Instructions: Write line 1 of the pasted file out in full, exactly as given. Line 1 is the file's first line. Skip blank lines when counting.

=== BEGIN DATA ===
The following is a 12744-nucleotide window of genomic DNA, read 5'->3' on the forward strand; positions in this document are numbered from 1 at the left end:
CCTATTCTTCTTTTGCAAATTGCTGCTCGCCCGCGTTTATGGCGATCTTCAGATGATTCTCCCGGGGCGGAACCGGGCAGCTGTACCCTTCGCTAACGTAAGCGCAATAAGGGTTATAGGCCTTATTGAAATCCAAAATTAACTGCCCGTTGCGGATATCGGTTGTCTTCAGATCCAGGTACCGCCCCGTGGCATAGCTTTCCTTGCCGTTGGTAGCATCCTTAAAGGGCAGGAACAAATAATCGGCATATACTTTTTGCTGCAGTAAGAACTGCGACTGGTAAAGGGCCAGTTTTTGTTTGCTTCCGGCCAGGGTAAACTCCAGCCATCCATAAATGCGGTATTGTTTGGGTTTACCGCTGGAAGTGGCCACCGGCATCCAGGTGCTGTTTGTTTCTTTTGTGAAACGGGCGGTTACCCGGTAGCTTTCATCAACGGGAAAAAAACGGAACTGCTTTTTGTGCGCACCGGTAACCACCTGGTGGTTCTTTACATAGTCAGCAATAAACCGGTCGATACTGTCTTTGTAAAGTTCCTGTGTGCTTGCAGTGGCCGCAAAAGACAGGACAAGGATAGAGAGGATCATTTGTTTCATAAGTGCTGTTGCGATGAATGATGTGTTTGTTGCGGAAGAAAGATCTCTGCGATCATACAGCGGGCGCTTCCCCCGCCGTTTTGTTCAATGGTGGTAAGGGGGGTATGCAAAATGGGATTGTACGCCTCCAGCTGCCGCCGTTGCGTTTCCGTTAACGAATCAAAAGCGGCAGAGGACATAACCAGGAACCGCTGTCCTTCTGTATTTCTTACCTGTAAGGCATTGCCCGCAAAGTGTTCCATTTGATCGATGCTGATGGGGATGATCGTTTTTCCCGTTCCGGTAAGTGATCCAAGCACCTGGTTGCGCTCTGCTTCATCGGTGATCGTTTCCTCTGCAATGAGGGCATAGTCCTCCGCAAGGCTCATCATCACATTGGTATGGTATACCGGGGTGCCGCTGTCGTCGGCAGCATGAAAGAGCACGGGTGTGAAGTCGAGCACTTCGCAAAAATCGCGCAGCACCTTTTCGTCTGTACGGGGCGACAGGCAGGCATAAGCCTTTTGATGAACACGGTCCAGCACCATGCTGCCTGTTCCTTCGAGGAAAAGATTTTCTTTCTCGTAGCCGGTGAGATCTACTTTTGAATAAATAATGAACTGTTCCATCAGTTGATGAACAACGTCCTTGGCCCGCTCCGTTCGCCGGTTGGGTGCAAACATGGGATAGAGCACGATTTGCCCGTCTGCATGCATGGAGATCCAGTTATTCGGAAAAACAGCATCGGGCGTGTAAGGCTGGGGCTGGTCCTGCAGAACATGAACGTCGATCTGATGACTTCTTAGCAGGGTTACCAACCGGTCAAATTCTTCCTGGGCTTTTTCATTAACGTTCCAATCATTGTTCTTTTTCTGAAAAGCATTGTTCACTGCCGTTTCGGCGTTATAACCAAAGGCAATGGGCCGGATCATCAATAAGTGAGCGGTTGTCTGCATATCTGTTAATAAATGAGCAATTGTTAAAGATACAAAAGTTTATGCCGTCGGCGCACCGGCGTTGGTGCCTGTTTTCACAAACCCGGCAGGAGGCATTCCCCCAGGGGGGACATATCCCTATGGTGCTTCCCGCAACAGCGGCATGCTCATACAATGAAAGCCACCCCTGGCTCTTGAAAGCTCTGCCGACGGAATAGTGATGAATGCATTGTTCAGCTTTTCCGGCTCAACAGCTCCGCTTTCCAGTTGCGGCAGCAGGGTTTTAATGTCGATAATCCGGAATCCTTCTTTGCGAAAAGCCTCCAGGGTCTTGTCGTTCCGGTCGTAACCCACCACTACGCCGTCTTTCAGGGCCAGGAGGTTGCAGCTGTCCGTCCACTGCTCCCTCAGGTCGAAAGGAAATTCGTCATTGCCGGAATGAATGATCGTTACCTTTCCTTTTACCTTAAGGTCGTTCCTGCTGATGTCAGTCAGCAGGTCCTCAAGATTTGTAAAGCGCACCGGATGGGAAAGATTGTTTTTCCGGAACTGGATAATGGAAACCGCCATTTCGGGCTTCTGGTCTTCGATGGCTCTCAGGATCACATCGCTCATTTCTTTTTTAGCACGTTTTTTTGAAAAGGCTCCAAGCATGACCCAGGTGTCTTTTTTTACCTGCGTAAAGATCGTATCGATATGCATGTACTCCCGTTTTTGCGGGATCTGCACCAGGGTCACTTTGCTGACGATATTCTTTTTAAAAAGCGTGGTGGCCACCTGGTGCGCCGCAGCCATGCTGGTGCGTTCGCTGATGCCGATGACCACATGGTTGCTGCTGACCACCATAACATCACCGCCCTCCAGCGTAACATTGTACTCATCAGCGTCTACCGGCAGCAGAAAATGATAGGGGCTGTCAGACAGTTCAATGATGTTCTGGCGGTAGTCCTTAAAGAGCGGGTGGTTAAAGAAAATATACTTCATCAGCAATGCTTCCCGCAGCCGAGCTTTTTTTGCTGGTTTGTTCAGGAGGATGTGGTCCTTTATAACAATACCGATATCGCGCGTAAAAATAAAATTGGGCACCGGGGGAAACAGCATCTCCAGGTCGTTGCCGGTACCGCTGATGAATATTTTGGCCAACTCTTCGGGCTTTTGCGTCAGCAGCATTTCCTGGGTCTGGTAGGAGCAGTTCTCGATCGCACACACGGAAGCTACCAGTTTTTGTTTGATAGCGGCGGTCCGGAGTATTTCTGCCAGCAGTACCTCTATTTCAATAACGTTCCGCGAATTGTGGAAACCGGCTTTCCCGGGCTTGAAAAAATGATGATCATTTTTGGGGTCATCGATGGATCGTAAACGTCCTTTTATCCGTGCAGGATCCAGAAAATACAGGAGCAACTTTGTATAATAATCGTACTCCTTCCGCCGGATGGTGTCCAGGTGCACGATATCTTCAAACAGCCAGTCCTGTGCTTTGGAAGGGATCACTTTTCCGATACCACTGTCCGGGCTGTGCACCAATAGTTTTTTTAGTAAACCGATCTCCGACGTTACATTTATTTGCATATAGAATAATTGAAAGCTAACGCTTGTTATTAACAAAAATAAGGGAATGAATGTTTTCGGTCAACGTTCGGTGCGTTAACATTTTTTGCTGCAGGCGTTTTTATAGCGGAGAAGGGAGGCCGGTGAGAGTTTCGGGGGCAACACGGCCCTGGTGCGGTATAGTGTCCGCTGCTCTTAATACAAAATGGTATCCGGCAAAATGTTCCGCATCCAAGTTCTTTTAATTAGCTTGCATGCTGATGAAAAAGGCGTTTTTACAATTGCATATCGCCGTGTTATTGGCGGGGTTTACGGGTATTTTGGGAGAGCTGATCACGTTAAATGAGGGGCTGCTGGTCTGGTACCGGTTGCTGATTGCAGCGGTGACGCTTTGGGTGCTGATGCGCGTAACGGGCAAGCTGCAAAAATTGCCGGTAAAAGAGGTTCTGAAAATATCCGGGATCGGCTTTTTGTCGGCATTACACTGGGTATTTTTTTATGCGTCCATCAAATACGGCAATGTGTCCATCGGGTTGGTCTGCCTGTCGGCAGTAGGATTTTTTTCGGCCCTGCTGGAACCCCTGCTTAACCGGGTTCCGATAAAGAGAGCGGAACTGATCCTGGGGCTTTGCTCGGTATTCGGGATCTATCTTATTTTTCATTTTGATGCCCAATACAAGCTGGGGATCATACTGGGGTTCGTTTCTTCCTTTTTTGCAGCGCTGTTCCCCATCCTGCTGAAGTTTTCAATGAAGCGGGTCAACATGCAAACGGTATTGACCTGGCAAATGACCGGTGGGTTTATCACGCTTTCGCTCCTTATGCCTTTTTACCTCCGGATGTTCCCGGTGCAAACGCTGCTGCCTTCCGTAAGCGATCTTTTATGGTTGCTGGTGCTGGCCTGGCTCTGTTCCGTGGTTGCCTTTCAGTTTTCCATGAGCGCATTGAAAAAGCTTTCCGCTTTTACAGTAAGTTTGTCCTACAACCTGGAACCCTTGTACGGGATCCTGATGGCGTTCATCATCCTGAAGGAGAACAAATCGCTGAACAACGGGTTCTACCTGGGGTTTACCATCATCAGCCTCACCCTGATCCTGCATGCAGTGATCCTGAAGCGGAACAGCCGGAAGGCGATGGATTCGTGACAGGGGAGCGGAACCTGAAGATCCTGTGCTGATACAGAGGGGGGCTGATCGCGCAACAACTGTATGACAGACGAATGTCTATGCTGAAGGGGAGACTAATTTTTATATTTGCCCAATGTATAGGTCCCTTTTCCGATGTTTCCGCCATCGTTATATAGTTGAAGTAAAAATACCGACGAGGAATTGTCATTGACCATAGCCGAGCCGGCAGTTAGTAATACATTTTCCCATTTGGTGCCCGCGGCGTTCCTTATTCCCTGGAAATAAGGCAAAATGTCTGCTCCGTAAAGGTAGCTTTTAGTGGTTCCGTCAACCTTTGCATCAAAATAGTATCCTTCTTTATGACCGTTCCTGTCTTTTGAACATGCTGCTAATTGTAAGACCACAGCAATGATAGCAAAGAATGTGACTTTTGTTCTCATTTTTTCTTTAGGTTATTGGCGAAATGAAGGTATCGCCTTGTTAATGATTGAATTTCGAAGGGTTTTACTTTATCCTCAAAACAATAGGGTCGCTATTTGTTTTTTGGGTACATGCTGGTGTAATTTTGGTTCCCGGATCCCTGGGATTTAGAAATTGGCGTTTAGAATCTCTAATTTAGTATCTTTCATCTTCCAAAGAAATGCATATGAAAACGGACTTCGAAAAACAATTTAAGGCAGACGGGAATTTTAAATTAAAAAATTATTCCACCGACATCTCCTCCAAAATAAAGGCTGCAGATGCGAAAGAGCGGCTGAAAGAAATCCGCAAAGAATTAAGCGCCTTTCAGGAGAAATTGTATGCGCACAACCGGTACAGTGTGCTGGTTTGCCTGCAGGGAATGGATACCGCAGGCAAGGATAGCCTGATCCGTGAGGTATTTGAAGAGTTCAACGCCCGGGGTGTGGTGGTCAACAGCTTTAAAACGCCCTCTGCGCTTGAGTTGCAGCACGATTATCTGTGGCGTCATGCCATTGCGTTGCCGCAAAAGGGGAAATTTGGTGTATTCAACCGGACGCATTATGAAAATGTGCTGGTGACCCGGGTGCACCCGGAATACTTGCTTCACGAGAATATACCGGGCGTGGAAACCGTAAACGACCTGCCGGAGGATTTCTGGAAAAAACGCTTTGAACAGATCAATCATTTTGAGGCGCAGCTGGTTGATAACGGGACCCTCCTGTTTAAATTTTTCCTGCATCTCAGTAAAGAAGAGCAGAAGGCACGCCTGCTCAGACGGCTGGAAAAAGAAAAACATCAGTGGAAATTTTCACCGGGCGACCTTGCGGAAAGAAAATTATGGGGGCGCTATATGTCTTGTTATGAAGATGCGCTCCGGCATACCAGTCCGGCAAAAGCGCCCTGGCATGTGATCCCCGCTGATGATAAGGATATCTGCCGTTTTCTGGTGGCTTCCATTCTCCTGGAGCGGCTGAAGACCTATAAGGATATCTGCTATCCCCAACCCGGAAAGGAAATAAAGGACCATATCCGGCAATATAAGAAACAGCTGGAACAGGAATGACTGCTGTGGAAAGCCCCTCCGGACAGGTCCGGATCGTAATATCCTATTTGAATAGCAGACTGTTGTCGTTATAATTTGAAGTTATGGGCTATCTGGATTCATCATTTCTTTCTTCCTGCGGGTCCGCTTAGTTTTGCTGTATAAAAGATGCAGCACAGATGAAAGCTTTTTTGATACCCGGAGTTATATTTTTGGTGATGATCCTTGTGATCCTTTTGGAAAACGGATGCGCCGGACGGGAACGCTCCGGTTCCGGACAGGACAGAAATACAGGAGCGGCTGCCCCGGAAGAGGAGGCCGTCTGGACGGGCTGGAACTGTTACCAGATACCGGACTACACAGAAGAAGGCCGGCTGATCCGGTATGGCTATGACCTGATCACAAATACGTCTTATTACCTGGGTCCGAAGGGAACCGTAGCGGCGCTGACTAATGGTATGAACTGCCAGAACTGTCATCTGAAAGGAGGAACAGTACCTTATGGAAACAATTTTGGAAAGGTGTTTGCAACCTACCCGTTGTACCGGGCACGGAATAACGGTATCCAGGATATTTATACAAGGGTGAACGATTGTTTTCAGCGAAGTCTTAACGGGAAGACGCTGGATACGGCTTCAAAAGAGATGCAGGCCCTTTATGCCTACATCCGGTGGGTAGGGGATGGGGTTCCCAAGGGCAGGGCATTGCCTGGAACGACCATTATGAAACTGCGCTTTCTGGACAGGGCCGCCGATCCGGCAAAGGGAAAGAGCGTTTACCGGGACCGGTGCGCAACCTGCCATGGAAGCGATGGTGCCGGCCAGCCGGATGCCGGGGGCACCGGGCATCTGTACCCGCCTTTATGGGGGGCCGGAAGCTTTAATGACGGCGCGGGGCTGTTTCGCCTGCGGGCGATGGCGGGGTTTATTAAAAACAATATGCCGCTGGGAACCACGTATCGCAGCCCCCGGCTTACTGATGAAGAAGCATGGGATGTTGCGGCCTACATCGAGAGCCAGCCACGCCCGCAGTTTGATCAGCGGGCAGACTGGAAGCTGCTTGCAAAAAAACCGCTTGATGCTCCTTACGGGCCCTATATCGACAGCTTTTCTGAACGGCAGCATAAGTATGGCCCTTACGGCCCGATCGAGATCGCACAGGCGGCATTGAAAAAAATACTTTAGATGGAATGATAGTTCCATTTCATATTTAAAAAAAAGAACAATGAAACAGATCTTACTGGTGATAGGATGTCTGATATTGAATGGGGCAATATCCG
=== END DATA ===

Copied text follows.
The following is a 12744-nucleotide window of genomic DNA, read 5'->3' on the forward strand; positions in this document are numbered from 1 at the left end: